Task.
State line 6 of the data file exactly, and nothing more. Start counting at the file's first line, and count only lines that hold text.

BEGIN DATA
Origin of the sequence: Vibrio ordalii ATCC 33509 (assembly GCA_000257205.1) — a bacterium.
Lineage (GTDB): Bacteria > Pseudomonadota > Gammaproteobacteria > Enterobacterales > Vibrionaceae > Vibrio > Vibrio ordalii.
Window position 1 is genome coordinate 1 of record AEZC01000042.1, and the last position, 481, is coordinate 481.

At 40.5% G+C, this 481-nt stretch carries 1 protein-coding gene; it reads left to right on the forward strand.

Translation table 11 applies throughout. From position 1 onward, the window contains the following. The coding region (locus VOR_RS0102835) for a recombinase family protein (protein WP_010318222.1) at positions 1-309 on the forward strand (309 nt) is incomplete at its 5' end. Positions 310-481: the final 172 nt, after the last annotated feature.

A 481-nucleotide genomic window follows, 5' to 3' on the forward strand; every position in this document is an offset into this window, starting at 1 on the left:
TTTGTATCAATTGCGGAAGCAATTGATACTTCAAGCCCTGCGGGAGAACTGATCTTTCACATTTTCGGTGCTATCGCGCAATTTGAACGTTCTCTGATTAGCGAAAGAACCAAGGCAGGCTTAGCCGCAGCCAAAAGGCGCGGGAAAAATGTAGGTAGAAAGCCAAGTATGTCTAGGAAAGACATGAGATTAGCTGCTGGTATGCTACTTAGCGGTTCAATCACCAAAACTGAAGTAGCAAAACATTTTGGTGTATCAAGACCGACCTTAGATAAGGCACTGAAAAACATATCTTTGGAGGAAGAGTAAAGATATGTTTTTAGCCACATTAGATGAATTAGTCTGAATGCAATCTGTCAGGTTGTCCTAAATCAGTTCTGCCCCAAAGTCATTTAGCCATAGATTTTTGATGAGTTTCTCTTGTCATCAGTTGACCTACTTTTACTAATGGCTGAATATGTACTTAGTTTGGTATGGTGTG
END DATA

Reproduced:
A 481-nucleotide genomic window follows, 5' to 3' on the forward strand; every position in this document is an offset into this window, starting at 1 on the left: